IMAGE: Tricia Bliss (right) and friend
Candice Choi  /  AP
Tricia Bliss, 35, talks with a friend at a coffee shop in Albany, N.Y. Bliss, always logs online to check nutritional information before going to lunch with co-workers.
updated 9/3/2006 4:35:57 PM ET 2006-09-03T20:35:57

Restaurants, under fire from health advocates for too-big servings and not enough detail on nutrition, are fighting back.

The National Restaurant Association is building a Web site that will provide a hefty list of healthy meals and restaurants across the country where they can be found.

While the Healthy Dining Finder site isn’t as upfront as the onsite brochures and posters that health experts have called for, it is a step in the right direction, said Christine Gerbstadt, a nutritionist with the American Dietetic Association.

The Web site is a way to discreetly court dieters willing to do research without offending others who may not want to be confronted with shockingly high calorie counts.

“It’s a happy medium,” said Sue Hensley, spokeswoman for the National Restaurant Association.

Arming diners with nutritional information is especially critical now, with Americans eating out more than ever before, Gerbstadt said. “People need to know what they’re consuming,” she said.

Tricia Bliss, a petite 35-year-old, always logs onto the Internet to check nutritional information before going to lunch with co-workers.

If their chosen restaurants don’t have anything she can eat, she’ll persuade her friends to go elsewhere.

That’s just the type of customer the Healthy Dining Finder — is intended to reach.

Use zip code to find healthy meals
The site is collecting nutritional information on the four to 10 healthiest dishes at restaurants in a community. Users can punch in their town or zip code and search for restaurants by cuisine or price range. It is already available for preview, but a formal launch with more than 10,000 restaurant listings is scheduled for January.

“It’s going to be the Grand Central of nutritional information,” said Erica Bohm of Healthy Dining, the company that developed the site with the restaurant association.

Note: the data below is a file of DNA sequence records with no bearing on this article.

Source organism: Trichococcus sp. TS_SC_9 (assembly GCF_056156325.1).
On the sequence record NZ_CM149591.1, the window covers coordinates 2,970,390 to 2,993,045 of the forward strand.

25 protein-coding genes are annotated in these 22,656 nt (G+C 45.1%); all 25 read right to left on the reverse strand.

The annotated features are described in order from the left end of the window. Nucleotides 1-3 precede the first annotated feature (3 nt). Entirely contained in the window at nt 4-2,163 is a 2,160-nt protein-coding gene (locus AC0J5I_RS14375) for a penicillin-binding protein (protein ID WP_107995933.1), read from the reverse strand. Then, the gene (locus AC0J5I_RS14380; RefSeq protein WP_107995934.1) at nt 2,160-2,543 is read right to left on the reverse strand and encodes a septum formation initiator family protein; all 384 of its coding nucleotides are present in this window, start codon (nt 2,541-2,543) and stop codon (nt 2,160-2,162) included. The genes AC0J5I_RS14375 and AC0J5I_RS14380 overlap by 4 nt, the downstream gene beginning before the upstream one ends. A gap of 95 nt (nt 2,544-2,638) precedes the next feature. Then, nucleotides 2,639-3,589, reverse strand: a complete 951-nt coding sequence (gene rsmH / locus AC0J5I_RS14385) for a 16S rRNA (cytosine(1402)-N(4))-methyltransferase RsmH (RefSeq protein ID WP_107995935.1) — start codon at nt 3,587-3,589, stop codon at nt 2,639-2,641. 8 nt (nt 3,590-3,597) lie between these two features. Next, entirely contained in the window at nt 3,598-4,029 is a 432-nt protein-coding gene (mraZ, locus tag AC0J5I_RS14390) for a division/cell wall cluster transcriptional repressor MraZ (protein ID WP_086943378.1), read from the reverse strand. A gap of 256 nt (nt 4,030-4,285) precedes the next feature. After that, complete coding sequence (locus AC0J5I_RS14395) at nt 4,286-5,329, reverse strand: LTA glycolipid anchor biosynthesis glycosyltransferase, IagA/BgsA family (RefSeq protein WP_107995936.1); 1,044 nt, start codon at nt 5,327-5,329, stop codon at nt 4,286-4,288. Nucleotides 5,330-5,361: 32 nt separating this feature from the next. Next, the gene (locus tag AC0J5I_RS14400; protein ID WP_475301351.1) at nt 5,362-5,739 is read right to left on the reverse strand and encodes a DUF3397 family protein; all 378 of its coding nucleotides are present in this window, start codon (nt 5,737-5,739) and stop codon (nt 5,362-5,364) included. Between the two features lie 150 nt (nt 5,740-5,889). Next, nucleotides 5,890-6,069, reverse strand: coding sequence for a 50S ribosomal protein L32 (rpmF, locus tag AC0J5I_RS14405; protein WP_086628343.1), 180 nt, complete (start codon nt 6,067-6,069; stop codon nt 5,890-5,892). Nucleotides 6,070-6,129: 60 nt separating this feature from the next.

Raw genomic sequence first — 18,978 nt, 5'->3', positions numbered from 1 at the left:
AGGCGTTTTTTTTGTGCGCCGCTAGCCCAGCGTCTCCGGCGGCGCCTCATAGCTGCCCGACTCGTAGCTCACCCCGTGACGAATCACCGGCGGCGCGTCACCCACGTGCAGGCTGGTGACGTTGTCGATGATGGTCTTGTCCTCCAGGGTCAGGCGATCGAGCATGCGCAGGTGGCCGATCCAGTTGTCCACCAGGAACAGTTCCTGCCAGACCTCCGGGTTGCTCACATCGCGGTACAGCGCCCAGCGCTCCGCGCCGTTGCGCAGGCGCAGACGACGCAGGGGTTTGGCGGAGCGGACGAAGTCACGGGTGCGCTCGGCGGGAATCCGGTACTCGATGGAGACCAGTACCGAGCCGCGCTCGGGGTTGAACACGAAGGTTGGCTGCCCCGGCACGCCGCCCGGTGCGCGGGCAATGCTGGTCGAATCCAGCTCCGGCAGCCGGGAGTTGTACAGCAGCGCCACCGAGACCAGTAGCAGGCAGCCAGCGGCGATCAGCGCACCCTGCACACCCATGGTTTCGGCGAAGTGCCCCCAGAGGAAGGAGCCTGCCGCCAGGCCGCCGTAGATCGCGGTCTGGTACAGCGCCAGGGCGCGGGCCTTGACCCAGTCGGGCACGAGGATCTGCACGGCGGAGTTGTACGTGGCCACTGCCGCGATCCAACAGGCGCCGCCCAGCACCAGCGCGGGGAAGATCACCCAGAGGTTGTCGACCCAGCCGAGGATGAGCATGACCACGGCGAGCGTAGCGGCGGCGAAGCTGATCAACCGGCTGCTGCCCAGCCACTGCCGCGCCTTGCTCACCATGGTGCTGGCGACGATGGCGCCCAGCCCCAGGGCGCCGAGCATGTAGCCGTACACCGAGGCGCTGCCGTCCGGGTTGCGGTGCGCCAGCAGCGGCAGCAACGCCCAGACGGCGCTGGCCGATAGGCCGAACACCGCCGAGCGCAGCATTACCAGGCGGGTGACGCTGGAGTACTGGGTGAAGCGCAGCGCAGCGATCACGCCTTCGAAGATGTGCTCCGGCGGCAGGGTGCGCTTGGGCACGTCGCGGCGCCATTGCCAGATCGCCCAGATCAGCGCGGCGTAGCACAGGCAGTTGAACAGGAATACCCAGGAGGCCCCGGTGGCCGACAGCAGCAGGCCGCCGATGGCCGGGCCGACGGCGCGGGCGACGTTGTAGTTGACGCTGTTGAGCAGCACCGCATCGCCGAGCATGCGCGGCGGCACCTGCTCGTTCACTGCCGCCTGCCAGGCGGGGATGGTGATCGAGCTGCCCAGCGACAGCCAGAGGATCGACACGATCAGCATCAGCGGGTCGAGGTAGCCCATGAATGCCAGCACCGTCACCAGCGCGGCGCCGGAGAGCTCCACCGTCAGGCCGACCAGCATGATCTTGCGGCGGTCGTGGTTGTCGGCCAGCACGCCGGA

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Their hope is to dispel the notion that dieters must stay at home or leave their diets at the door.

“When people go on a diet, they think 'Oh, my God, I’ll never be able to eat out again,”’ said Netty Levine, a nutritionist at Cedars Sinai Medical Center in Los Angeles.

But with some help, Levine said, people can find ways to stick to their diets wherever they go. It’s a matter of doing a little research and asking servers the right questions. (Is the spinach sauteed in oil? Is the sea bass breaded?)

The Healthy Dining Finder will make that work easier, although Levine cautions that online calorie counts might not always be accurate. Two plates of chicken parmigiana, even from the same restaurant, can vary greatly.

Should information be on menus?
The Web site begs the question: Why not post the information in the restaurants or on menus?

“It’s sort of sneaky that they do it online but not in the store,” said Elizabeth Picker, a 19-year-old Albany resident. “When people go out, it’s usually a spur-of-the-moment thing, and they aren’t going to be able to go online.”

Some cafes are more upfront about what they serve. At Au Bon Pain bakeries, computer kiosks calculate calories and other details for sandwiches and pastries, and Applebee’s uses the Weight Watchers point system on its menu. Subway boasts of its sandwiches’ nutritional value — even printing the information on its napkins.

“If it’s a fine dining restaurant, there’s not going to be a poster. The type of restaurant is going to drive how the information is made available,” Hensley said.

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